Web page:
I was a first grader when Japan attacked Pearl Harbor. I witnessed a nation arise from a peaceful slumber and immediately forge a bond of united effort to defend freedom far a cross the troubled oceans of our borders.
In the decade that followed that fateful and history-changing day, Americans locked arms of determination and admirable patriotism, and America displayed to the world the true meaning of a united democracy pledged to uphold freedom at all costs anywhere.
That red, white, and blue patriotism was forever injected into my veins of American pride and still freely and firmly flows today midst nearly daily attacks upon our national history and heritage. To some, the flag, statues, memorials, etc., of history have become a battlefield of destruction and attempted removal from our cherished national heritage.
Throughout our history, heroic men and women have given their lives to guarantee the continuance of our glorious American heritage. There have been notable historical mistakes made because we were and still remain an experiment in democracy, where a remaining learning process will always exist.
Somewhere along the line of our presumed intellectual advancement, a traditional fear of offending persons and organizations who may feel themselves offended by the majority rule of democracy emerged. Freedom dictates the right of every citizen to express their opinions. But underlying our form of government is the majority, if proved correct by our Constitution, who still must dictate the path of daily progression.
Our history proves that we have made grievous historical mistakes in our conduct toward many of differing races, religions, and nationalities, but trying to compensate by removing the longstanding memorials and statues of that history will not change one word or action of the past.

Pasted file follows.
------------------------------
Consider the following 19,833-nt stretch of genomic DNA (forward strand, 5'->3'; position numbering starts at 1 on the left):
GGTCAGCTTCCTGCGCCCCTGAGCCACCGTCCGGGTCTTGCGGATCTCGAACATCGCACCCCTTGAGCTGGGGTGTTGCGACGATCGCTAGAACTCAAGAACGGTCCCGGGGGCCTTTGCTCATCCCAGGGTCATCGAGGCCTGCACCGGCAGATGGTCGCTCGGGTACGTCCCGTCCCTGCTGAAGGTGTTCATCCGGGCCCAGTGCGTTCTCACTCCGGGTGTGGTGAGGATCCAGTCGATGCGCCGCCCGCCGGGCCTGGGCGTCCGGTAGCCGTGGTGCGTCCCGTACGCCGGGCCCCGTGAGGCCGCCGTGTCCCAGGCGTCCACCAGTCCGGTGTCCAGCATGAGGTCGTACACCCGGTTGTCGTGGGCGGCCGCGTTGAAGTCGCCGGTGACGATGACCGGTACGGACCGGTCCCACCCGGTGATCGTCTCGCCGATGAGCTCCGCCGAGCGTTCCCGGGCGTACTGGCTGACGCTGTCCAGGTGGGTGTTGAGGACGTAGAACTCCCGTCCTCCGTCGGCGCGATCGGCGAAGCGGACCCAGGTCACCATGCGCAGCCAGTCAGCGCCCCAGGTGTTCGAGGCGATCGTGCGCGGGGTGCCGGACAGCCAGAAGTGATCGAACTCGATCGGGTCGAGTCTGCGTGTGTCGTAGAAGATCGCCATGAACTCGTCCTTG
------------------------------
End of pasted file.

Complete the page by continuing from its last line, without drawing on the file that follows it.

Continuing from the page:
In the personal annals of our lives, who can change one moment of the past? Each moment, whether good or bad, is forever etched upon our ledger of life. Hopefully our personal history has caused us to repair the bad and increase and build upon the good.
So it should be with our nation. We are who we are because of what we have been, and no one can change this formula of life and history. We have endeavored to change the mistakes with the expectation of likely making more while, upon the recognition of them, pledging to once more correct our errors.
Unquestionably, we are the most blessed nation in the world. What other nation is confronted, and has been forever confronted, by millions of people from all over the world wanting to come to our shores at any cost?
The real crux of my column is to address the current trend of some influential public figures who seek to degrade or remove our historical symbols and, by public disrespect, set an example by which many young people may be influenced. None of them have lived through the experience of my youth. Many have made millions from simply being actors in many fields of public demand of their God-given abilities.
Regardless of when the flag was nationally used in our history, it nonetheless will forever remain a national flag of a certain period of our nation.
Have America and all Americans, in every path of history, made the correct choice? Absolutely not. Would we change some of the mistakes of our history if possible? Most assuredly. Can we alter history in any way by destroying the reminders of that history? Never. Can we as Americans daily determine to become better in our democratic ideology and pride in the land we love? Hopefully.
Gerald Ford, our 38th president, stated: “Our values, our principles, and our determination to succeed as a free and democratic people will give us a torch to light the way. And we will survive and become the stronger – not only because of a patriotism that stands for love of country, but a patriotism that stands for love of people.”
God has surely blessed America even with all of its shortcomings. We are abundantly blessed to be Americans. Shall we learn from the past, meaningfully contribute to the present, and bequeath a patriotic observed future.